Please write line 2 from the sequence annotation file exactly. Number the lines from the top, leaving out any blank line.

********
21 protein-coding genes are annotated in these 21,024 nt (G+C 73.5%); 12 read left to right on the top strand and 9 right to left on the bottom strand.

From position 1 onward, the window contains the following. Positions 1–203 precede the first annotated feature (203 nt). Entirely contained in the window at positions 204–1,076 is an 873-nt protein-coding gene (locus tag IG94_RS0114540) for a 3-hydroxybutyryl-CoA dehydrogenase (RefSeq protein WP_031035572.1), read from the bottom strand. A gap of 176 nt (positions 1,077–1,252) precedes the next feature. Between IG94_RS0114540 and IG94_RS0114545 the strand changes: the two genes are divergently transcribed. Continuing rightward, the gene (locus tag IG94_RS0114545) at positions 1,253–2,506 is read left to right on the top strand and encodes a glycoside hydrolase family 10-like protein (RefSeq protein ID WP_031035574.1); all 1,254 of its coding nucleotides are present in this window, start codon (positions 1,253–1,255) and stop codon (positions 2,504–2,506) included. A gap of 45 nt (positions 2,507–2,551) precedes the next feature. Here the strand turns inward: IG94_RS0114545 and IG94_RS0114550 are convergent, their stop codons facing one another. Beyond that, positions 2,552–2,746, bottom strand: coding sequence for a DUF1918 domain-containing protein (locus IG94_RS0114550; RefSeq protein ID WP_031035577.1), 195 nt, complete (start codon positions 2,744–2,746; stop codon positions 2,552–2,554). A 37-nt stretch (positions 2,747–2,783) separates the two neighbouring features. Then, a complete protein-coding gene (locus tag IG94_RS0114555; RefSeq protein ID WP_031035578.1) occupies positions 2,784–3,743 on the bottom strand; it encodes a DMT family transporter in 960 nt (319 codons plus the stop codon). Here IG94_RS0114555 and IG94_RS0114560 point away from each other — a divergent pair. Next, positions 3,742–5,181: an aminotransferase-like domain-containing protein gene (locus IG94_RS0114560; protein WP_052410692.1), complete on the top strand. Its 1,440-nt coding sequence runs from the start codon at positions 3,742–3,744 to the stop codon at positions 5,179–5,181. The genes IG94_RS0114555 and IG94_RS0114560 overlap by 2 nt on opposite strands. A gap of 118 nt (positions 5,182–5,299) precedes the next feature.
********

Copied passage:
From position 1 onward, the window contains the following. Positions 1–203 precede the first annotated feature (203 nt). Entirely contained in the window at positions 204–1,076 is an 873-nt protein-coding gene (locus tag IG94_RS0114540) for a 3-hydroxybutyryl-CoA dehydrogenase (RefSeq protein WP_031035572.1), read from the bottom strand. A gap of 176 nt (positions 1,077–1,252) precedes the next feature. Between IG94_RS0114540 and IG94_RS0114545 the strand changes: the two genes are divergently transcribed. Continuing rightward, the gene (locus tag IG94_RS0114545) at positions 1,253–2,506 is read left to right on the top strand and encodes a glycoside hydrolase family 10-like protein (RefSeq protein ID WP_031035574.1); all 1,254 of its coding nucleotides are present in this window, start codon (positions 1,253–1,255) and stop codon (positions 2,504–2,506) included. A gap of 45 nt (positions 2,507–2,551) precedes the next feature. Here the strand turns inward: IG94_RS0114545 and IG94_RS0114550 are convergent, their stop codons facing one another. Beyond that, positions 2,552–2,746, bottom strand: coding sequence for a DUF1918 domain-containing protein (locus IG94_RS0114550; RefSeq protein ID WP_031035577.1), 195 nt, complete (start codon positions 2,744–2,746; stop codon positions 2,552–2,554). A 37-nt stretch (positions 2,747–2,783) separates the two neighbouring features. Then, a complete protein-coding gene (locus tag IG94_RS0114555; RefSeq protein ID WP_031035578.1) occupies positions 2,784–3,743 on the bottom strand; it encodes a DMT family transporter in 960 nt (319 codons plus the stop codon). Here IG94_RS0114555 and IG94_RS0114560 point away from each other — a divergent pair. Next, positions 3,742–5,181: an aminotransferase-like domain-containing protein gene (locus IG94_RS0114560; protein WP_052410692.1), complete on the top strand. Its 1,440-nt coding sequence runs from the start codon at positions 3,742–3,744 to the stop codon at positions 5,179–5,181. The genes IG94_RS0114555 and IG94_RS0114560 overlap by 2 nt on opposite strands. A gap of 118 nt (positions 5,182–5,299) precedes the next feature.